Something that hasn't been investigated very thoroughly in the past is smartphone storage performance. However, among high end devices this is now becoming a point of differentiation. Apple has moved to their own storage solutions that use NVMe and run over PCIe, while Samsung is pushing forward with UFS 2.0. While the Pixel C is a premium tablet, it ships with a standard eMMC storage solution. It also has Google's disk encryption enabled, which has been shown to impact storage performance in the past.

Internal NAND - Random Read

Internal NAND - Random Write

Internal NAND - Sequential Read

Internal NAND - Sequential Write

Like every Android device that Google has been involved in developing, the Pixel C doesn't fare well with our storage performance tests. Random reads and writes decent, although not competitive with new storage solutions like the SSD in the iPhone 6s and iPad Pro. Sequential speeds are simply not good at all, and definitely not competitive with what you'll get in an Apple device from the past two years or anything with an unencumbered and halfway decent eMMC or UFS storage solution. There's not much point in going over this issue again, because at this point it's clear that Google doesn't consider storage performance to be a metric worth competing on. I think it is, and I think that users end up appreciating the benefits of faster storage through quicker app installations, less loading when working with large files, among other benefits, even if they don't know what's driving those improvements behind the scenes. It's definitely something to think about when considering the Pixel C as a tablet, especially if you have a productivity focus.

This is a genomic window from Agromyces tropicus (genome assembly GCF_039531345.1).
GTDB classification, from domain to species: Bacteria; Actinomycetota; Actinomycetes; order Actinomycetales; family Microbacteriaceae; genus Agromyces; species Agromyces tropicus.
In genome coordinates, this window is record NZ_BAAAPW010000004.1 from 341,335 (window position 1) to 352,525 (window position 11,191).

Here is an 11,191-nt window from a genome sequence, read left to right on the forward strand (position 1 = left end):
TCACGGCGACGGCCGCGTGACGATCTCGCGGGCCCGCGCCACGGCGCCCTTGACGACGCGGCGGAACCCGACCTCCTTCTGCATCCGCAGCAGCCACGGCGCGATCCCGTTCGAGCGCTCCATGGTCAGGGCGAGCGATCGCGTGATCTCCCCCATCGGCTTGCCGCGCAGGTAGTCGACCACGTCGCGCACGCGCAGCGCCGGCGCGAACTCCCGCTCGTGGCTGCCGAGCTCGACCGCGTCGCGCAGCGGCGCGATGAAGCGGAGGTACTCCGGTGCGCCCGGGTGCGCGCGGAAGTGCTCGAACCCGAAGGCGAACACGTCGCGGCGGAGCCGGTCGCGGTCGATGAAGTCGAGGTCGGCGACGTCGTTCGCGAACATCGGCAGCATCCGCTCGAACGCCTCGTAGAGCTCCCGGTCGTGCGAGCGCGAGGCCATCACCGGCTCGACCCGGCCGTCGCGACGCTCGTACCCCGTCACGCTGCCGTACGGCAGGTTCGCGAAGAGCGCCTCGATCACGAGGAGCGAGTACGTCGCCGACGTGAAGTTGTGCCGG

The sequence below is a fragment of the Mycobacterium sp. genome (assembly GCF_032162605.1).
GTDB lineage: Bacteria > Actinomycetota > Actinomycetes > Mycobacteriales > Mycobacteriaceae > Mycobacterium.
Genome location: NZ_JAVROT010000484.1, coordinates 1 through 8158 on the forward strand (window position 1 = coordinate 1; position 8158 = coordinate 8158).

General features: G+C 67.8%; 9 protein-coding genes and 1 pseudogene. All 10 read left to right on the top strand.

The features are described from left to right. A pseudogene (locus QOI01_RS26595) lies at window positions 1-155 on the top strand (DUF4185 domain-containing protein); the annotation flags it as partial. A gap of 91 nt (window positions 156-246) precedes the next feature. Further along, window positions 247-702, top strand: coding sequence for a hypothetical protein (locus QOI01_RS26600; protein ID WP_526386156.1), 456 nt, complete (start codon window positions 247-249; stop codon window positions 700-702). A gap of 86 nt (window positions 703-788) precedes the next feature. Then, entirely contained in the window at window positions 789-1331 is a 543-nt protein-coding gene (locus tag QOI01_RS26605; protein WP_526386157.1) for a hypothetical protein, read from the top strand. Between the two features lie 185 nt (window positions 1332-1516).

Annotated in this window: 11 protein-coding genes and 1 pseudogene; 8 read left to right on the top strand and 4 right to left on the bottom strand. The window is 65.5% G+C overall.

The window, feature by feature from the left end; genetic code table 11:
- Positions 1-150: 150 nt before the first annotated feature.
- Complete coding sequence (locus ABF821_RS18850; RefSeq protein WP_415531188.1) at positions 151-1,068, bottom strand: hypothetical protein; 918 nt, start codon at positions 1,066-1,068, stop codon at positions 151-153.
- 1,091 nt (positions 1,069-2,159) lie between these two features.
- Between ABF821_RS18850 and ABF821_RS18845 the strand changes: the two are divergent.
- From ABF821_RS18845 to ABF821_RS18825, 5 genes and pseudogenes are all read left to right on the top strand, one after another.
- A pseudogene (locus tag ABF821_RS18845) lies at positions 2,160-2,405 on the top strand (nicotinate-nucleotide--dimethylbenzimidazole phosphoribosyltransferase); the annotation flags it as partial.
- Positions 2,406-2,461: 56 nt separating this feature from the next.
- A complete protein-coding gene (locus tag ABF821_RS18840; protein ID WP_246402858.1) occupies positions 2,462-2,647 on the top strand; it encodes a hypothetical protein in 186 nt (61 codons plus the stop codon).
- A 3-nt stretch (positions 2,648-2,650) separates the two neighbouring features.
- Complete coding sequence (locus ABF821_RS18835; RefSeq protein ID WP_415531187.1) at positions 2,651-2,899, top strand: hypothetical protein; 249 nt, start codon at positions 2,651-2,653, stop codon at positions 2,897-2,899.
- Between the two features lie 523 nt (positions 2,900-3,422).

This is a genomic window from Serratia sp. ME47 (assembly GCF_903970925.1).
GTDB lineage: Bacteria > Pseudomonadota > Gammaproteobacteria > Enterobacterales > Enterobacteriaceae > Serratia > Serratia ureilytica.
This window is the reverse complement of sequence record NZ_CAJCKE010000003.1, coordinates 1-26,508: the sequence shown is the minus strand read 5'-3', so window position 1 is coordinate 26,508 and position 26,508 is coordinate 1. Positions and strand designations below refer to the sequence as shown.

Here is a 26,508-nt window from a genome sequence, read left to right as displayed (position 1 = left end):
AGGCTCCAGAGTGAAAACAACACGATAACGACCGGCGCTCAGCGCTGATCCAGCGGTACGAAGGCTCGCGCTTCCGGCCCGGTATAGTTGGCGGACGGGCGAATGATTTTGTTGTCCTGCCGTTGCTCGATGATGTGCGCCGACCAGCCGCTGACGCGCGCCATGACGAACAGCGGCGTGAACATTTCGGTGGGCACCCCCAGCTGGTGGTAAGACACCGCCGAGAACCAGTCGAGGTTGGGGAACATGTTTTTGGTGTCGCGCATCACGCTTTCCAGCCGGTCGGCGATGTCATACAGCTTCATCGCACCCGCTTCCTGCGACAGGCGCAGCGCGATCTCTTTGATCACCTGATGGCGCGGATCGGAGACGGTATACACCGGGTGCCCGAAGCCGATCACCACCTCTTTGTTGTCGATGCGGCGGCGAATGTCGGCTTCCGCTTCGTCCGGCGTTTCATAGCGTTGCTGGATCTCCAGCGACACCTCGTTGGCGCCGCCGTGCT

System & CPU Performance Display Analysis


View All Comments

  • kurkosdr - Monday, January 25, 2016 - link

    Split-screen is a problem devs aren't at fault, but Google. Reply
  • jbelkin - Monday, January 25, 2016 - link